Boston Red Sox second baseman Dustin Pedroia dives for a ball hit by Los Angeles Angels' Bobby Abreu during the first inning of Game 2 of the American League division baseball series, Friday, Oct. 9, 2009, in Anaheim, Calif. Abreu was out at first on the play - AP Photo

We all know Boston Red Sox second baseman Dustin Pedroia will do whatever it takes to win. So this report from Peter Gammons of should come as no surprise to anyone.

According to Gammons, the Red Sox have broached the idea of Pedroia moving over to shortstop for at least next year. The move would allow them to pursue a free agent second baseman that wouldn’t cost them a draft pick.

“They’ve asked me if I think I could play shortstop,” Pedroia says. “They’ve put it out there and I’ve told them I’m all for it. I can do it. I can’t wait for Tito [Terry Francona] to call me and ask, ‘Can you do it?’ I can do it. I really want to do it.”

“When the idea of moving back to shortstop was floated to me, I welcomed it,” Pedroia says. “I’m excited. Tell Derek [Jeter] to enjoy the gold glove and silver slugger awards while he can. Obviously, I’m not serious about the fun I have with Derek, but I’m never stopping believing in the goal. I believe I can play shortstop and help get the Red Sox back where they belong.”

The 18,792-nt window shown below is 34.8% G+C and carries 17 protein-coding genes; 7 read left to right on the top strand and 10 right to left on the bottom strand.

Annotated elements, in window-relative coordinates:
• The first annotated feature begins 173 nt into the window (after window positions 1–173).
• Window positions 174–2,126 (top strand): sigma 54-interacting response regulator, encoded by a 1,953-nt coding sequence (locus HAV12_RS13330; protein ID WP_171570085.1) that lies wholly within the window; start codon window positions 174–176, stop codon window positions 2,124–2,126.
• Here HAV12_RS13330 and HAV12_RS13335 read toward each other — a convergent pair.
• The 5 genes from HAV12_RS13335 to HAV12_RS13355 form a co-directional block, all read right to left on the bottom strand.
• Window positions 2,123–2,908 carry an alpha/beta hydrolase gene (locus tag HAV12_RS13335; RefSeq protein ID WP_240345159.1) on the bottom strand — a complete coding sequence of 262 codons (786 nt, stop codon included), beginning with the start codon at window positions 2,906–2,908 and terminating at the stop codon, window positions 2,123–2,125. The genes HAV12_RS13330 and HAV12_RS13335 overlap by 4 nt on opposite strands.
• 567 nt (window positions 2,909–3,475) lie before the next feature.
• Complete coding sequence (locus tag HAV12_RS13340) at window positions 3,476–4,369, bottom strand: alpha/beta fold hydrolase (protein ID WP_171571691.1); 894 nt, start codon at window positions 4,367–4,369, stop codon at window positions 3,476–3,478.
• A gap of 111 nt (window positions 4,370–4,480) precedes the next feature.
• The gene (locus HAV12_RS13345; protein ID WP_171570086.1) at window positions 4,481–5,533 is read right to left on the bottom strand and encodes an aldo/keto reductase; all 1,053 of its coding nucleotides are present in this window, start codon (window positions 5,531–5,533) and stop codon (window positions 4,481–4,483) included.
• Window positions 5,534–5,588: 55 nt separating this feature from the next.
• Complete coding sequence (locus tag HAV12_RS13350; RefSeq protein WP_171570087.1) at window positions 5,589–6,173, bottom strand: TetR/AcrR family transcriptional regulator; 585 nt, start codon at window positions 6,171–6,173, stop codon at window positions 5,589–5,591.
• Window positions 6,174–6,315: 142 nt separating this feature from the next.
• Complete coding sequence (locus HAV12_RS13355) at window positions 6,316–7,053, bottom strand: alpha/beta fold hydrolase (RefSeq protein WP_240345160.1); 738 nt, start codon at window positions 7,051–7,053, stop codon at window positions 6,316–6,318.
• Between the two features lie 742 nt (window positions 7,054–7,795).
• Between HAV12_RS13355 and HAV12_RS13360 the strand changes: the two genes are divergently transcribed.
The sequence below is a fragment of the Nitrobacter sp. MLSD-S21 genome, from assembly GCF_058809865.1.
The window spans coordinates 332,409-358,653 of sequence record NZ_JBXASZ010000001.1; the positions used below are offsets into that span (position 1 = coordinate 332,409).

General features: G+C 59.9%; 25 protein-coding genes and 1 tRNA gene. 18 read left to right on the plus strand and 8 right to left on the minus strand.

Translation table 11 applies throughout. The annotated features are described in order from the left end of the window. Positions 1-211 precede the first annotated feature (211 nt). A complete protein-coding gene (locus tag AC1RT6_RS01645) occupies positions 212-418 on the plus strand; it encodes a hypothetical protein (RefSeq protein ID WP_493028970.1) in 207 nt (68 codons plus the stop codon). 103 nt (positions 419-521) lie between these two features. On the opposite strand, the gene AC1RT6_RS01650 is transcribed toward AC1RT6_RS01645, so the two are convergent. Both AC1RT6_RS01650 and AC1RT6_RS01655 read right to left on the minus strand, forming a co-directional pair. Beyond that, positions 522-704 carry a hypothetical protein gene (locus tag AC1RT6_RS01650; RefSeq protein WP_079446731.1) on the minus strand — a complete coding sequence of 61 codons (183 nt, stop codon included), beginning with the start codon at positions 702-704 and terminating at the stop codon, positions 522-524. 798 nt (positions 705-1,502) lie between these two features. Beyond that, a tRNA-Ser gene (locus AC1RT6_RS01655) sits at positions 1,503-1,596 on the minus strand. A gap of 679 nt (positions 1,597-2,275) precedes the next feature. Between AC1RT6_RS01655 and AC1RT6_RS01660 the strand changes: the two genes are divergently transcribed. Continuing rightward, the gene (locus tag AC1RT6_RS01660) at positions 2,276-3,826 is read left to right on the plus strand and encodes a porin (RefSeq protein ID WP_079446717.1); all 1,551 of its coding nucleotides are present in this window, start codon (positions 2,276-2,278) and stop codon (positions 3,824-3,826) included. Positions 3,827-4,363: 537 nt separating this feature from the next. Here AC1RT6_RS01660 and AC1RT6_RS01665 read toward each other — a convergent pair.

Gammons says the Red Sox could pursue free agent Orlando Hudson or make a trade for Cincinnati Reds second baseman Brandon Phillips. Hudson is a Type A free agent and has won the NL Gold Glove at second two of the past three years (2007, 2009). Phillips won the NL Gold Glove in 2008.

Offensively for the Dodgers in a 149 games last season, Hudson hit .283 with 9 home runs and 62 RBIs. He’s a career .282 hitter averaging 12 home runs and 69 RBIs a season.

In 153 games for the Reds in 2009, Phillips hit .276 with 20 home runs, 98 RBIs and 25 stolen bases. He’s a careerĀ  .265 hitter averaging 21 home runs, 84 RBIs and 24 stolen bases. He is owed $17.75 million over the final two years of his contract.

If this is going to help the Red Sox then I’m all for it. I’ve got the utmost faith in Pedroia and I’m sure the Red Sox do too.

Otherwise, they wouldn’t have asked him if he was interested in doing so.